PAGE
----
“I completely get it,” says Conroy. “We’ve all got different levels of tolerance. And with me and Marie, we weren’t gung-ho. We did it because we thought we could do it. Marie always used to say no story is worth dying for, because there’s no story then.”
They entered Homs through a dank storm drain with rebels from the Free Syrian Army. Above them, they could hear shells landing. Ahead, all was darkness. “Nobody told us it was 3 kilometres long,” exclaims Conroy. “It just kept getting deeper and deeper. You’re like, ‘Fucking hell, how long does this go on for?’ It was not a very comfortable feeling.”
Worse was to come. The city was under siege and civilians in Baba Amr were trapped with nowhere to run from the artillery and sniper fire that made “every journey heartstopping”. “The amount of weaponry deployed against them was just staggering,” says Conroy. “It really was beyond comprehension. Marie had been in Grozny, and she said she’d seen nothing like it.”
After a few days, word came that Assad’s forces were about to invade. Reluctantly, Conroy and Colvin left. When the warnings turned out to be false, “It was just the most sick feeling,” says Conroy. Their editors told them that they needn’t go back in; they could cover the story as people were coming out of Homs. “In our mind that would never have been good enough, because we weren’t there to witness it.”
Nonetheless, he told Colvin that he had a bad feeling about returning, which she dismissed, telling him: “I’m the journalist, you’re the photographer. I’m going in.” He knew how “stubborn” and “determined” she was, and didn’t argue. Had she listened to him, we wouldn’t be talking. Conroy discovered last year that a few minutes after leaving their safe house, a shell landed in the garden, igniting 750 kilos of TNT. “That building was vaporised. Nothing, for a quarter of a mile, was left standing. So if she had said okay and stayed, we’d all have been killed. When I heard that it was like, ‘Wow. That’s a bit of a mind-bender’.”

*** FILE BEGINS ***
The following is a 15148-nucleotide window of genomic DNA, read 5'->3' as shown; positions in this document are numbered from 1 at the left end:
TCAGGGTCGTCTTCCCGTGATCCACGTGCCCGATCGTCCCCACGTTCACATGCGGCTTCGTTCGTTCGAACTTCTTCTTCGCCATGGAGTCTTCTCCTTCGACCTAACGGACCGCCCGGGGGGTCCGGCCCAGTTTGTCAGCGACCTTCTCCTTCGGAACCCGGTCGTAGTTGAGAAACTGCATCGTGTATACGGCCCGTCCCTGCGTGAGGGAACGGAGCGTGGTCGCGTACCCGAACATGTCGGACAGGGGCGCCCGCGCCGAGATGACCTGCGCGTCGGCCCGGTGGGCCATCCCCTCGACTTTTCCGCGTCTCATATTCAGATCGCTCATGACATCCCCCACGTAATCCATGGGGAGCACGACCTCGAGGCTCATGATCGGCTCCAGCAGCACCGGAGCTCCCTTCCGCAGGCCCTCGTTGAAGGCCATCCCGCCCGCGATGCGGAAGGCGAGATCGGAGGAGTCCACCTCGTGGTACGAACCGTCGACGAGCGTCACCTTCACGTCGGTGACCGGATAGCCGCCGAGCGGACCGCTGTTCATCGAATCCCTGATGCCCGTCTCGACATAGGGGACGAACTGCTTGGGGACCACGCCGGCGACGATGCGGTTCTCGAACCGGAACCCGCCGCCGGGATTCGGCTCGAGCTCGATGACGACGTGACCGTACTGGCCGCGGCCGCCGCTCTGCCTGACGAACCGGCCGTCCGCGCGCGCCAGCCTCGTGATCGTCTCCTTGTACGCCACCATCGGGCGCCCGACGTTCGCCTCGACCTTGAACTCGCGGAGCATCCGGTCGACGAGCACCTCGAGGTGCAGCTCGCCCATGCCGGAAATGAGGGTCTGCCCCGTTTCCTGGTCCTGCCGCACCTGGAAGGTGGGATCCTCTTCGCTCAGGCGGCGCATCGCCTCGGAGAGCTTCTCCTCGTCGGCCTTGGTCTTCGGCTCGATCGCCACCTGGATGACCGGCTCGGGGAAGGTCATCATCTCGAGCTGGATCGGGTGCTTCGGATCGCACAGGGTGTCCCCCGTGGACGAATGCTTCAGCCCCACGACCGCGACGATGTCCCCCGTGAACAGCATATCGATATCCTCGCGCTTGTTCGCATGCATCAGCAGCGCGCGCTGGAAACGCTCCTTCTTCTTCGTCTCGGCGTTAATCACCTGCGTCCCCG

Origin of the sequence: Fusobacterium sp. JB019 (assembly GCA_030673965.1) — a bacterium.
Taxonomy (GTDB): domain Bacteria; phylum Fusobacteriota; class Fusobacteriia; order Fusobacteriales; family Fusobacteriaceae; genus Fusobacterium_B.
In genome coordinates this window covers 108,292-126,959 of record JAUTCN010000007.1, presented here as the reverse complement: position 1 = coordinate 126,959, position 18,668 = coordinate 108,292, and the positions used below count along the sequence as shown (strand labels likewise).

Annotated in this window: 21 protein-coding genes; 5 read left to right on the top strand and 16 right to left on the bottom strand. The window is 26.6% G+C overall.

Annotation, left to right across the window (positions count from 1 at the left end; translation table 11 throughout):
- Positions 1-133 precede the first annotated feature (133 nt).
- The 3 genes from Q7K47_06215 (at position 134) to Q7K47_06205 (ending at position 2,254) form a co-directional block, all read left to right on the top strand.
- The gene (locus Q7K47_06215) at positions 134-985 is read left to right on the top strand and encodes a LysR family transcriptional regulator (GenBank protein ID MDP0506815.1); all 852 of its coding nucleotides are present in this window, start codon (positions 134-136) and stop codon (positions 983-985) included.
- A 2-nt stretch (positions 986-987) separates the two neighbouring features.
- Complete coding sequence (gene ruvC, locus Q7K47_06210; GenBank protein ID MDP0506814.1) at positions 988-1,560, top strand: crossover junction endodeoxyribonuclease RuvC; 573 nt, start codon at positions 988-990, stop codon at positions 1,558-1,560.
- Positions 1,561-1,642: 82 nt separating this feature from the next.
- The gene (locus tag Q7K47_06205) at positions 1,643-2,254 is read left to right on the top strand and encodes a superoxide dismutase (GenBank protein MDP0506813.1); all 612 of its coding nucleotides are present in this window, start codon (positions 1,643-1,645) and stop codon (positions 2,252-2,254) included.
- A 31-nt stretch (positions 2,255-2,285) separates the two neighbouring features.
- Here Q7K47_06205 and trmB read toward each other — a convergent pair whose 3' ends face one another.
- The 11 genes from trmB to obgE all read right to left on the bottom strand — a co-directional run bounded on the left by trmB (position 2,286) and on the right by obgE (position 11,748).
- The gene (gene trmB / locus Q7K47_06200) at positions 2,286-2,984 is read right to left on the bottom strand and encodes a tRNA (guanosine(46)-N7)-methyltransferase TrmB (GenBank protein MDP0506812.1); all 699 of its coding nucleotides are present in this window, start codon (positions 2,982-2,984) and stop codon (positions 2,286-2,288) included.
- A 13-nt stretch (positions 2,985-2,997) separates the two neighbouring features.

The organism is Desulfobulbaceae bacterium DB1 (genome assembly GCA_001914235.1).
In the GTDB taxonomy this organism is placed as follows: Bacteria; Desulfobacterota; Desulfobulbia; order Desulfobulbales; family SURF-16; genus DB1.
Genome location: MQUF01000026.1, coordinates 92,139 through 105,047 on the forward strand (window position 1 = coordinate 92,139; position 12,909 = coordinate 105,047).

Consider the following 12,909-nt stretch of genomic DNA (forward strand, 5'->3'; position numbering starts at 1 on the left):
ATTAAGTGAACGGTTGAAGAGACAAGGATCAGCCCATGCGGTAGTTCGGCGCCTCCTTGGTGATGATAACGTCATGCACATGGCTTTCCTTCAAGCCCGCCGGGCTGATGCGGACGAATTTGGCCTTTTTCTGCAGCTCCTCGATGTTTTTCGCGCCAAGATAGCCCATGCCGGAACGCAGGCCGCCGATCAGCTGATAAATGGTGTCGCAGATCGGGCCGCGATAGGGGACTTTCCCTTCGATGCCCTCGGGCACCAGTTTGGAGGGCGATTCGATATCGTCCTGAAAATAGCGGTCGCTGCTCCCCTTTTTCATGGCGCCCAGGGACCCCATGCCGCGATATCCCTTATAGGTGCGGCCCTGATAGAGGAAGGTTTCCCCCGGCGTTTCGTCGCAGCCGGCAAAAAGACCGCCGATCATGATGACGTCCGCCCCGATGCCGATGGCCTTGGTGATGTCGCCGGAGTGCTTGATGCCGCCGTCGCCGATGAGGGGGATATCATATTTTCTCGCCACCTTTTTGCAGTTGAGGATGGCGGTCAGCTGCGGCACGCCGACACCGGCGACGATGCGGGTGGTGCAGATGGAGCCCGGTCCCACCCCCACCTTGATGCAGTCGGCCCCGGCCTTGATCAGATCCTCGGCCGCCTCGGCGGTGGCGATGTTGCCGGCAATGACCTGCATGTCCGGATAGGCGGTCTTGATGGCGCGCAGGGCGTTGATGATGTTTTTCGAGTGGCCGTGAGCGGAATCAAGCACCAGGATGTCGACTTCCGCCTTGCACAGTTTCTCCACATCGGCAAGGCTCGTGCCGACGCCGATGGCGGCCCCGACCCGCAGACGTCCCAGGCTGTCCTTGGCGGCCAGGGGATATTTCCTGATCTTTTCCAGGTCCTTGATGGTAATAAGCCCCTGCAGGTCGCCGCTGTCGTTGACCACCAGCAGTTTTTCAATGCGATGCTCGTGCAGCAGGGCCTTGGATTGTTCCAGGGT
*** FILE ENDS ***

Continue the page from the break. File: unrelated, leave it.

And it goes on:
Back in Homs the story that would seal their fate came in the shape of a dying baby, whose final desperate breaths seemed to sum up the helplessness of the people of Baba Amr and the ruthless barbarism of the Assad regime. Conroy recalls the iconic image of the Syrian toddler Alan Kurdi washed up on Bodram beach, and how it had trained people’s minds on the refugee crisis. “For us the baby was that. It symbolised everything.”
The clock was ticking. The shelling was now unrelenting and Conroy knew as a former soldier that the end game was approaching. He told Colvin there was no time to file a story. “Most of the people we were in there with were dead. The bombardments had reached a crescendo that was unimaginable. There were people dying left, right and centre. The chances of us living long enough to get that story written and the photographs uploaded were nil. And we knew it.”
Instead, Colvin gave a number of heartbreaking interviews via Skype, finishing with CNN’s Anderson Cooper, in the full knowledge that this would draw more fire down upon the media centre.
“The rebels and activists were all listening, and we all knew that it was a bit of a historic moment,” says Conroy. “Or a moment when everything we’d all been trying to say about what was happening in Baba Amr came together.”
Up until then they’d only had “flimsy” conversations about how they were going to get out, says Conroy. “Marie was going on about dressing up in burkas and hiding in the rubble. I said, ‘Okay, do you think I’d look good in a burka, Marie?’ That was the depth of our escape plan.”